What was the difference between the Chinese Communist Party and the Kuomintang?

The main difference between the Chinese Communist Party and the Kuomintang is that they came to occupy different ends of the political spectrum. Initially, both parties shared the same nationalist roots and sought to save China from the humiliations of life under the Qing dynasty. However, they eventually diverged, with the Kuomintang representing the wealthier classes and the Communists representing poor peasants and industrial workers.

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Though the Kuomintang (KMT) and the Chinese Communist Party (CPC) came to occupy different ends of the political spectrum, they both hailed from the same nationalist tradition. Under the Qing dynasty, China was subject to humiliating treatment at the hands of Western powers. Chinese nationalists responded to these humiliations by arguing that China was economically, politically, and militarily backward and needed to undergo radical change before it could stand up and finally assert itself against the West. Members of the KMT, no less than their Communist counterparts, were proud to call themselves revolutionaries.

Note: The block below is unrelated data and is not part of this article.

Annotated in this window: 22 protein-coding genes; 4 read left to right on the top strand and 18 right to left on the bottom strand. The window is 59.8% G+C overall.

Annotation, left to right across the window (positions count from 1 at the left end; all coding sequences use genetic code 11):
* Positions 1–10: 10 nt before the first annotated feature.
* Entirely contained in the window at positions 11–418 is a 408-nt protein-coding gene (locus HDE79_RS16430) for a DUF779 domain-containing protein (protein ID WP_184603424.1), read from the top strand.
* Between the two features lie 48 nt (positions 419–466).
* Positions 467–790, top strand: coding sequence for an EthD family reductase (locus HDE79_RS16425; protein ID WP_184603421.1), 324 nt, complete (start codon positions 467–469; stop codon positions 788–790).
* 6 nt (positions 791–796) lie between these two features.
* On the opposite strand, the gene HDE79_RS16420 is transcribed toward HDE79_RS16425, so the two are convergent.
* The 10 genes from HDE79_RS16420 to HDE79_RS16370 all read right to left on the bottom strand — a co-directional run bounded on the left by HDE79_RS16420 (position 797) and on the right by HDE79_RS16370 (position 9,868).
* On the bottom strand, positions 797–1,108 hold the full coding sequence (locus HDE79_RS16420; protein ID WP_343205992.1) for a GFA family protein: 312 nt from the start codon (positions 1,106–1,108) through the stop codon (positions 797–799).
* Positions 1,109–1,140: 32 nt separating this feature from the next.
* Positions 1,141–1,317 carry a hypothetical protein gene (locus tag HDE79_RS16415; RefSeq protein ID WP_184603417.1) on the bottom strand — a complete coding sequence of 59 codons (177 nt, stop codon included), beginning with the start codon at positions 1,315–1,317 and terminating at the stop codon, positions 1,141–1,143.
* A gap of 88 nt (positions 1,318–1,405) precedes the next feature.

Over time, however, the paths of the two parties began to diverge sharply. Under Chiang Kai-shek, the KMT began to break away from Western influence, a radical departure from the movement’s posture under Sun-Yat-sen. This meant that the KMT became more insular, more self-consciously right wing. The CPC, however, remained a recognizably left-wing party, which took...

(The entire section contains 5 answers and 1041 words.)

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Last Updated by eNotes Editorial on June 30, 2020